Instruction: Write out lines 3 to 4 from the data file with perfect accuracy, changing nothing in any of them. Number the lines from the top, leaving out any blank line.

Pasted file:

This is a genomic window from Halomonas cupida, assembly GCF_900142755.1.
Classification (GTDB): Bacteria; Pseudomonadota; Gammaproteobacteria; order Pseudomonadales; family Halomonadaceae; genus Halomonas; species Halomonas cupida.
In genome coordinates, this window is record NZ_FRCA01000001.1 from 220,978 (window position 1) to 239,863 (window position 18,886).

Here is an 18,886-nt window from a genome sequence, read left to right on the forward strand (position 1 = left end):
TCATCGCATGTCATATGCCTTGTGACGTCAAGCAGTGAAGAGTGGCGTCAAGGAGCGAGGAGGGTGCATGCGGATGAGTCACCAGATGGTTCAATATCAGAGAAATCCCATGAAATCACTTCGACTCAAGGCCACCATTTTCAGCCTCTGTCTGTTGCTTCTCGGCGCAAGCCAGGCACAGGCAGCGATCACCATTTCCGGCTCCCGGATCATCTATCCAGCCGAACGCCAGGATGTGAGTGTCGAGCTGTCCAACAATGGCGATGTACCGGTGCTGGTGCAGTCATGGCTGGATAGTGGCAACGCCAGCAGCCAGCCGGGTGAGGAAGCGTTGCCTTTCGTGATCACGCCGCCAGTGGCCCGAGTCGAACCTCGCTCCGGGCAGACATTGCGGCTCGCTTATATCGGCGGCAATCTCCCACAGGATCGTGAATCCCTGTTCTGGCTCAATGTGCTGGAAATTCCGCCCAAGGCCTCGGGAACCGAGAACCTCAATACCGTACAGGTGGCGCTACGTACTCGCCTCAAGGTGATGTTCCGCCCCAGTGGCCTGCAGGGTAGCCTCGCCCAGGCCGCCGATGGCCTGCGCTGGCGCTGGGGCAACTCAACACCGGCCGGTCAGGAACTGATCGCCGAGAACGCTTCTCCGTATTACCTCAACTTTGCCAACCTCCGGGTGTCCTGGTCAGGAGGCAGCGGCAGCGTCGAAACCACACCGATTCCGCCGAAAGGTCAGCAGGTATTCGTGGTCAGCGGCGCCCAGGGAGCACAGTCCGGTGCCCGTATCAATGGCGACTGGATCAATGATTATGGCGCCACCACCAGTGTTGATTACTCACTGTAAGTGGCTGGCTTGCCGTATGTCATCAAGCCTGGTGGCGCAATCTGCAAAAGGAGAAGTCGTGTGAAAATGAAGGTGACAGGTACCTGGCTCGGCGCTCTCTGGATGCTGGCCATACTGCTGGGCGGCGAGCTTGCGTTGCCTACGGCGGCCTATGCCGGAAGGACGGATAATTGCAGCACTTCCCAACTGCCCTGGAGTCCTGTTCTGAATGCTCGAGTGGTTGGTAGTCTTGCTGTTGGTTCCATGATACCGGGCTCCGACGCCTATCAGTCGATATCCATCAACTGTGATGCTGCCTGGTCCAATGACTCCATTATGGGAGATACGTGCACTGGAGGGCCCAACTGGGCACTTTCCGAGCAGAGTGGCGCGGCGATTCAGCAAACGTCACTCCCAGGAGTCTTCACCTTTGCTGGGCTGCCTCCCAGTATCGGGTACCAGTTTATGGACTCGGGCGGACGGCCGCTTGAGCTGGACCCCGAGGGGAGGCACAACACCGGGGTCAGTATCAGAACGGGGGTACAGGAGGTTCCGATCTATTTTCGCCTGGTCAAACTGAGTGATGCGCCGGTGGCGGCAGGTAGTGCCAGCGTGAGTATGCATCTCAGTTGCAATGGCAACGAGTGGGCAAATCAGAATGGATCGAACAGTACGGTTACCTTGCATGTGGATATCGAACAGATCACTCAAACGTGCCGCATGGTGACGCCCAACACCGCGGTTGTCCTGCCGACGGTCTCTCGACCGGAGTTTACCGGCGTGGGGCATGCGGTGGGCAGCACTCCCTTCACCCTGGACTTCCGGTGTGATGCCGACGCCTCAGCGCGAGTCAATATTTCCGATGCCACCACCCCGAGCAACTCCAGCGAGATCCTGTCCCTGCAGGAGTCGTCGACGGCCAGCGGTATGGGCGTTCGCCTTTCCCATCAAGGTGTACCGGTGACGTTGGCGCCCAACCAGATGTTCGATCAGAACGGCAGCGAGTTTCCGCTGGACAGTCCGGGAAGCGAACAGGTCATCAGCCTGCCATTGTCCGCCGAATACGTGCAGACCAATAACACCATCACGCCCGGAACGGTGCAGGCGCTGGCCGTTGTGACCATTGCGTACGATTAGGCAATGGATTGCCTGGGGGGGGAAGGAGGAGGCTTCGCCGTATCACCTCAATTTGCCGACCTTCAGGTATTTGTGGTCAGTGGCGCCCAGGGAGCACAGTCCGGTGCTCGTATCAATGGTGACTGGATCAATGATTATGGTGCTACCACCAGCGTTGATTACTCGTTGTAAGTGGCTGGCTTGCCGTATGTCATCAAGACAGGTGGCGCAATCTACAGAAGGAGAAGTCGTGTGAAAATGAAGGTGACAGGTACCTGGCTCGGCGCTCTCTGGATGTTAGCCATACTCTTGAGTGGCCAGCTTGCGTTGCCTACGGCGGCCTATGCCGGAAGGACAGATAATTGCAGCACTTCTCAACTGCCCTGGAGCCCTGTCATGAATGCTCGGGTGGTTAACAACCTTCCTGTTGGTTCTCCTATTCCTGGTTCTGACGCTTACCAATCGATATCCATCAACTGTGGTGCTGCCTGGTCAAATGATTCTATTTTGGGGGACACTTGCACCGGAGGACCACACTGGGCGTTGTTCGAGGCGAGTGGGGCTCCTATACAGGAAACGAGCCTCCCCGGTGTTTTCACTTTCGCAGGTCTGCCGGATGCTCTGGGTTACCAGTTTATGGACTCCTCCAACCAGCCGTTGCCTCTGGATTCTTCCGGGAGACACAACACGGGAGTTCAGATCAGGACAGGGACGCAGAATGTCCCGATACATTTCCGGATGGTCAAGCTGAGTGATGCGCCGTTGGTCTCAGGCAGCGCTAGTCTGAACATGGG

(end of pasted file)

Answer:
In genome coordinates, this window is record NZ_FRCA01000001.1 from 220,978 (window position 1) to 239,863 (window position 18,886).

Here is an 18,886-nt window from a genome sequence, read left to right on the forward strand (position 1 = left end):